Tuesday, 10 August 2010

Three Norberts and a V Diff


I spent last weekend with some friends from university days, Nick and Anne, who live in Kendal and who are obviously in demand as a base for adventures in the Lakes.

On Saturday we walked up onto High Street from Hartsop.  It goes without saying that the weather was pants.  I don't seem to be able to go outside Derbyshire these without walking into rain.  Leaving the car park and a group of intense looking mountain bikers who were engages in assembly their double sprung machines (lets hope they didn't get them from Ikea), we strolled up the track to Hayes Water.   For some reason I had it in my head that Wainwright's ashes were scattered here and we debated why he would want to end up in such a uninspiring location.


Hayes Water

Actually, I've just checked and they are by Innominate tarn on Haystacks.  You can see my mistake, Hayes Water, Haystacks.  Anyway...



Summit of The Knot












We plodded up the bridleway and speculated if the bikers had set up their gears and would be making an appearance any time now (they did - in case you wanted to know).  And we bagged out first Norbert of the day, The Knot..

A brief word about Norberts

Norberts are my response to tickers.  Norberts are to be climbed because they are there, for the pure pleasure of the hill and not for any statistic (especially one that is meaningless now OS maps are metricated) that may have been attributed to them by some glory seeking, albeit possibly well-intentioned, individual.   The only rule for a hill to be counted as a Norbert is that it should have a summit.  Norberts shouldn't be tickable but that would rule out anything that was a Munro, Marylin, Birkett (i.e. most of the hills in Lakes), Corbett or Nuttal (and I'm sorry if I have missed any).  I haven't quite resolved this dilemma yet but I'm working on it.

There is a sub-class of Norbert, which is a hill that is 'in the way'.  It's the unwelcome hill that lies between where you are and where you want to be.  These I refer to as Fekkin Norberts although the descriptor may be modified to one of your own chosing.  Clearly one person's Norbert may be another's Fekkin Norbert and vice versa.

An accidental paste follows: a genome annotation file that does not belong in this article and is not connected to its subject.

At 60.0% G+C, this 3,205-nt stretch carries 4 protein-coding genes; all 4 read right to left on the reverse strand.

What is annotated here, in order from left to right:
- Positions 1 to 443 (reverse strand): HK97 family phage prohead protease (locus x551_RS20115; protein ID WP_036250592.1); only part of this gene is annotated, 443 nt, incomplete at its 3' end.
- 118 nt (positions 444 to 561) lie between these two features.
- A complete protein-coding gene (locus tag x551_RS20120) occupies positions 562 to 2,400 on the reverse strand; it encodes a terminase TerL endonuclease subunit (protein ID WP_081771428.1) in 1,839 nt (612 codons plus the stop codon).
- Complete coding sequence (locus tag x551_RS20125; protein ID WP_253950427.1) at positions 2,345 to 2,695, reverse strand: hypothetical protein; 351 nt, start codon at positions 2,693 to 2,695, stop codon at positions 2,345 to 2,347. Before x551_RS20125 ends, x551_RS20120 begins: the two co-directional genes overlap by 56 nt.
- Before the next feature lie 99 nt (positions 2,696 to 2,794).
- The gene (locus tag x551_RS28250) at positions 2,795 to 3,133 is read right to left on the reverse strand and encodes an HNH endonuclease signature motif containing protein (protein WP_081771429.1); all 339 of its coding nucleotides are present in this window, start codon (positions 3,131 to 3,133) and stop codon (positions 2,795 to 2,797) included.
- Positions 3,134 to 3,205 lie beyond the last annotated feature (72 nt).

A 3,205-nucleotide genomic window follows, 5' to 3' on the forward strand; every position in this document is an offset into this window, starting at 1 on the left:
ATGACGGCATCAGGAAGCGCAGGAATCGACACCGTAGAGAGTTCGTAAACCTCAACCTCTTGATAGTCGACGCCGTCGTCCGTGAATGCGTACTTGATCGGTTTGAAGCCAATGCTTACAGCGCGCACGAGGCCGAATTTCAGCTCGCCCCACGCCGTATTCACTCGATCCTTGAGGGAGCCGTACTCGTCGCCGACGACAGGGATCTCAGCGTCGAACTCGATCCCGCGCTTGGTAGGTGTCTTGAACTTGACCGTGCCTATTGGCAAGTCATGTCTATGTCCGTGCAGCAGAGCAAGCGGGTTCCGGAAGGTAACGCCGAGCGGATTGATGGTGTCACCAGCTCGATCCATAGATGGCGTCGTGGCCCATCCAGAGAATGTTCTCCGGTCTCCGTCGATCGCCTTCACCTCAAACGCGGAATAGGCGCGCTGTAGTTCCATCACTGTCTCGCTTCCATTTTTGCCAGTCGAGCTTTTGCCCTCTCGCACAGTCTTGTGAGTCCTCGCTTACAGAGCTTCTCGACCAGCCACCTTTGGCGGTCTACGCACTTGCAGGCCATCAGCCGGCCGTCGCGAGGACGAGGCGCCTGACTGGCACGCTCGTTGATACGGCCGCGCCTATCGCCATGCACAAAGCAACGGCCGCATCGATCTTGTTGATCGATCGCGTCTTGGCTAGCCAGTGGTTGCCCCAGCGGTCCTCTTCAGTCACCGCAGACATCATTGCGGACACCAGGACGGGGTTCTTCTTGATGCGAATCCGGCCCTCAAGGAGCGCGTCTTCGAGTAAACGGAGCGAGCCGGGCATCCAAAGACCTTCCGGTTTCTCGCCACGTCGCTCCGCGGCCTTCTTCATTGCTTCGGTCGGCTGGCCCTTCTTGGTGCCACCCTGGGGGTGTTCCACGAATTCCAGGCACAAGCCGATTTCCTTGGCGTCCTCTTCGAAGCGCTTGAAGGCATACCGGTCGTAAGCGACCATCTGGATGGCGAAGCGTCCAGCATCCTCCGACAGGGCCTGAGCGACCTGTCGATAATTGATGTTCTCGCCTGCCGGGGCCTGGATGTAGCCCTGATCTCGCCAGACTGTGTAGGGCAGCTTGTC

The Knot, sports a summit cairn and pillar built from stones pillaged from the nearby wall.  Nick, a planner for the National Park, was critical of this wanton destruction of local heritage, even though the wall no longer serves any purpose.  A brief photo stop against grey skies and we headed onto High Street.  Somewhere near the trig point we stopped for a snack and to sit in the rain and following that felt no inclination to go in search of the actual highest point, so we headed on to Thornthwaite Beacon.  High Street doesn't have much of a clearly defined summit (it's more of a ridge if one were to get picky about it), so its Norbert status is questionable but I counted it on this occasion. You can have hours of pointless fun with this malarkey.

The Beacon is a stone tower and must have some history to it but I haven't researched it yet, so I'm going to make some up.  Built by a jealous farmer, he locked his beautiful daughter in there to protect her from unwanted suitors and also so she could watch over his sheep during the day as they grazed on the fellsides.  Every night he would bring food to the tower and she would let down her plaited hair, which was the texture of tousled Herdwick wool (she wasn't actually that beautiful), with which to raise the basket of vittals.  What happens after that I'll leave to your imagination. I'm bored with this now.



The Beacon